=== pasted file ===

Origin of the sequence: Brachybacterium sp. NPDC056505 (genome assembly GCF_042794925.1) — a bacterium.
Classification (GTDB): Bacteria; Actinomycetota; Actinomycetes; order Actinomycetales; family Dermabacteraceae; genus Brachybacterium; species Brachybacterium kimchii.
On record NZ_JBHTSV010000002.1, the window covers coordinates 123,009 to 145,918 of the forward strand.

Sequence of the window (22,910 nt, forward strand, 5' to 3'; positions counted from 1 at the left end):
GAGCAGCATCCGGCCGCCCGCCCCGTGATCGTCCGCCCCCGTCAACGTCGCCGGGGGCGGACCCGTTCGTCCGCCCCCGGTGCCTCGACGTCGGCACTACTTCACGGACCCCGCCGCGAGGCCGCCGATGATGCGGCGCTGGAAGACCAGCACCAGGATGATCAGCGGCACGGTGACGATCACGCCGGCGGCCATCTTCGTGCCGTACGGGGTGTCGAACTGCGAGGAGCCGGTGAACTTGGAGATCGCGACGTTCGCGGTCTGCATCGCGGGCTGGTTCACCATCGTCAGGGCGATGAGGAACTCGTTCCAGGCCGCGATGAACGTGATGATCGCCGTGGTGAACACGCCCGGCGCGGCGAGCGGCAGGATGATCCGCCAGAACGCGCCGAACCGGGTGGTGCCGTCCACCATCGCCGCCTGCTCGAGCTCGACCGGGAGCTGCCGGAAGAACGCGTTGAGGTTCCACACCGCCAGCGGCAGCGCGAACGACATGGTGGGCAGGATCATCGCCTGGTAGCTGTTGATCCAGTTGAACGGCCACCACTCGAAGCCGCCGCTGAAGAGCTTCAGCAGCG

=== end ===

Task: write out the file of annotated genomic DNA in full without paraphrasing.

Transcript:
Origin of the sequence: Brachybacterium sp. NPDC056505 (genome assembly GCF_042794925.1) — a bacterium.
Classification (GTDB): Bacteria; Actinomycetota; Actinomycetes; order Actinomycetales; family Dermabacteraceae; genus Brachybacterium; species Brachybacterium kimchii.
On record NZ_JBHTSV010000002.1, the window covers coordinates 123,009 to 145,918 of the forward strand.

Sequence of the window (22,910 nt, forward strand, 5' to 3'; positions counted from 1 at the left end):
GAGCAGCATCCGGCCGCCCGCCCCGTGATCGTCCGCCCCCGTCAACGTCGCCGGGGGCGGACCCGTTCGTCCGCCCCCGGTGCCTCGACGTCGGCACTACTTCACGGACCCCGCCGCGAGGCCGCCGATGATGCGGCGCTGGAAGACCAGCACCAGGATGATCAGCGGCACGGTGACGATCACGCCGGCGGCCATCTTCGTGCCGTACGGGGTGTCGAACTGCGAGGAGCCGGTGAACTTGGAGATCGCGACGTTCGCGGTCTGCATCGCGGGCTGGTTCACCATCGTCAGGGCGATGAGGAACTCGTTCCAGGCCGCGATGAACGTGATGATCGCCGTGGTGAACACGCCCGGCGCGGCGAGCGGCAGGATGATCCGCCAGAACGCGCCGAACCGGGTGGTGCCGTCCACCATCGCCGCCTGCTCGAGCTCGACCGGGAGCTGCCGGAAGAACGCGTTGAGGTTCCACACCGCCAGCGGCAGCGCGAACGACATGGTGGGCAGGATCATCGCCTGGTAGCTGTTGATCCAGTTGAACGGCCACCACTCGAAGCCGCCGCTGAAGAGCTTCAGCAGCG